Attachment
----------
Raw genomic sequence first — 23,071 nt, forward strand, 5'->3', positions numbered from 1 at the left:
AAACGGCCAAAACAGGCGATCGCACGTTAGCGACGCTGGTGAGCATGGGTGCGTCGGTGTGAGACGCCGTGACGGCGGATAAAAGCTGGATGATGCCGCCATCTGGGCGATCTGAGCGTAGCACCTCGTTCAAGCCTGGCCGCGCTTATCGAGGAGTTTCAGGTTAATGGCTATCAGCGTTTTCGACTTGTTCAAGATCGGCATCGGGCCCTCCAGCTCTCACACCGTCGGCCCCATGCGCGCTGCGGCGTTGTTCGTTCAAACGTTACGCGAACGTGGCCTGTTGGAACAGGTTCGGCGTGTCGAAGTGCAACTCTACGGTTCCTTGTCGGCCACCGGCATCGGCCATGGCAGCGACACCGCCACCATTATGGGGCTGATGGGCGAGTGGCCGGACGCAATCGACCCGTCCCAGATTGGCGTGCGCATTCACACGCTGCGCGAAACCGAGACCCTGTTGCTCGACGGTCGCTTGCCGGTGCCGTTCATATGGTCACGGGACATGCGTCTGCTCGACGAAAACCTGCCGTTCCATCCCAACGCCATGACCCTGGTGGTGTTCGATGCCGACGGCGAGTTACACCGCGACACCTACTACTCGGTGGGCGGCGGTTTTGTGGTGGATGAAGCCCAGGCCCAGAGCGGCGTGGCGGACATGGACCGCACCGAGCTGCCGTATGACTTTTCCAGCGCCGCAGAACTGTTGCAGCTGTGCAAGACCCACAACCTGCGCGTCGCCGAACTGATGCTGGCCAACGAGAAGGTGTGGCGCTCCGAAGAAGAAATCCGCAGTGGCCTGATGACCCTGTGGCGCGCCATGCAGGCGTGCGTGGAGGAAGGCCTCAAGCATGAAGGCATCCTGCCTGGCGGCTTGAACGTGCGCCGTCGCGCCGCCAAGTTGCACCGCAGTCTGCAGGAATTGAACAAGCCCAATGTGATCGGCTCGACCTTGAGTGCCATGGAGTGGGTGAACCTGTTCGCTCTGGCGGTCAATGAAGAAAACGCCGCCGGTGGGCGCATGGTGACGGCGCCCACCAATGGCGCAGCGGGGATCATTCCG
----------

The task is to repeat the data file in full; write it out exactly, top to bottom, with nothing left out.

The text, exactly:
Raw genomic sequence first — 23,071 nt, forward strand, 5'->3', positions numbered from 1 at the left:
AAACGGCCAAAACAGGCGATCGCACGTTAGCGACGCTGGTGAGCATGGGTGCGTCGGTGTGAGACGCCGTGACGGCGGATAAAAGCTGGATGATGCCGCCATCTGGGCGATCTGAGCGTAGCACCTCGTTCAAGCCTGGCCGCGCTTATCGAGGAGTTTCAGGTTAATGGCTATCAGCGTTTTCGACTTGTTCAAGATCGGCATCGGGCCCTCCAGCTCTCACACCGTCGGCCCCATGCGCGCTGCGGCGTTGTTCGTTCAAACGTTACGCGAACGTGGCCTGTTGGAACAGGTTCGGCGTGTCGAAGTGCAACTCTACGGTTCCTTGTCGGCCACCGGCATCGGCCATGGCAGCGACACCGCCACCATTATGGGGCTGATGGGCGAGTGGCCGGACGCAATCGACCCGTCCCAGATTGGCGTGCGCATTCACACGCTGCGCGAAACCGAGACCCTGTTGCTCGACGGTCGCTTGCCGGTGCCGTTCATATGGTCACGGGACATGCGTCTGCTCGACGAAAACCTGCCGTTCCATCCCAACGCCATGACCCTGGTGGTGTTCGATGCCGACGGCGAGTTACACCGCGACACCTACTACTCGGTGGGCGGCGGTTTTGTGGTGGATGAAGCCCAGGCCCAGAGCGGCGTGGCGGACATGGACCGCACCGAGCTGCCGTATGACTTTTCCAGCGCCGCAGAACTGTTGCAGCTGTGCAAGACCCACAACCTGCGCGTCGCCGAACTGATGCTGGCCAACGAGAAGGTGTGGCGCTCCGAAGAAGAAATCCGCAGTGGCCTGATGACCCTGTGGCGCGCCATGCAGGCGTGCGTGGAGGAAGGCCTCAAGCATGAAGGCATCCTGCCTGGCGGCTTGAACGTGCGCCGTCGCGCCGCCAAGTTGCACCGCAGTCTGCAGGAATTGAACAAGCCCAATGTGATCGGCTCGACCTTGAGTGCCATGGAGTGGGTGAACCTGTTCGCTCTGGCGGTCAATGAAGAAAACGCCGCCGGTGGGCGCATGGTGACGGCGCCCACCAATGGCGCAGCGGGGATCATTCCG